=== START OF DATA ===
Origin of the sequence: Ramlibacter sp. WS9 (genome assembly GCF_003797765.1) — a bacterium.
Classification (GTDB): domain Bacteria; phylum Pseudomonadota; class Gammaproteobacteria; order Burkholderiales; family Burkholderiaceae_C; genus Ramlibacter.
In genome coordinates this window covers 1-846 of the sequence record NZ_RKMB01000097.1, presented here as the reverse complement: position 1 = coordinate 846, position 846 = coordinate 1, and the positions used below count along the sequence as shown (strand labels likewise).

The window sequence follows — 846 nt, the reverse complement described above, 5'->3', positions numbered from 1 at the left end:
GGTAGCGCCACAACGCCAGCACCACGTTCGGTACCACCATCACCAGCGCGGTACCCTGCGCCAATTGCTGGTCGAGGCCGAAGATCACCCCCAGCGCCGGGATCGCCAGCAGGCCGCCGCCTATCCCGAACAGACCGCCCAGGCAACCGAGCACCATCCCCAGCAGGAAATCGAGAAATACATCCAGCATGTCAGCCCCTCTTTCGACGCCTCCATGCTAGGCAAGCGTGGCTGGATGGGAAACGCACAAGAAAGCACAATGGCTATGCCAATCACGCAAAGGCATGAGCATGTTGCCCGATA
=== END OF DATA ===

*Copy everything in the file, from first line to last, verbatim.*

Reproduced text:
Origin of the sequence: Ramlibacter sp. WS9 (genome assembly GCF_003797765.1) — a bacterium.
Classification (GTDB): domain Bacteria; phylum Pseudomonadota; class Gammaproteobacteria; order Burkholderiales; family Burkholderiaceae_C; genus Ramlibacter.
In genome coordinates this window covers 1-846 of the sequence record NZ_RKMB01000097.1, presented here as the reverse complement: position 1 = coordinate 846, position 846 = coordinate 1, and the positions used below count along the sequence as shown (strand labels likewise).

The window sequence follows — 846 nt, the reverse complement described above, 5'->3', positions numbered from 1 at the left end:
GGTAGCGCCACAACGCCAGCACCACGTTCGGTACCACCATCACCAGCGCGGTACCCTGCGCCAATTGCTGGTCGAGGCCGAAGATCACCCCCAGCGCCGGGATCGCCAGCAGGCCGCCGCCTATCCCGAACAGACCGCCCAGGCAACCGAGCACCATCCCCAGCAGGAAATCGAGAAATACATCCAGCATGTCAGCCCCTCTTTCGACGCCTCCATGCTAGGCAAGCGTGGCTGGATGGGAAACGCACAAGAAAGCACAATGGCTATGCCAATCACGCAAAGGCATGAGCATGTTGCCCGATA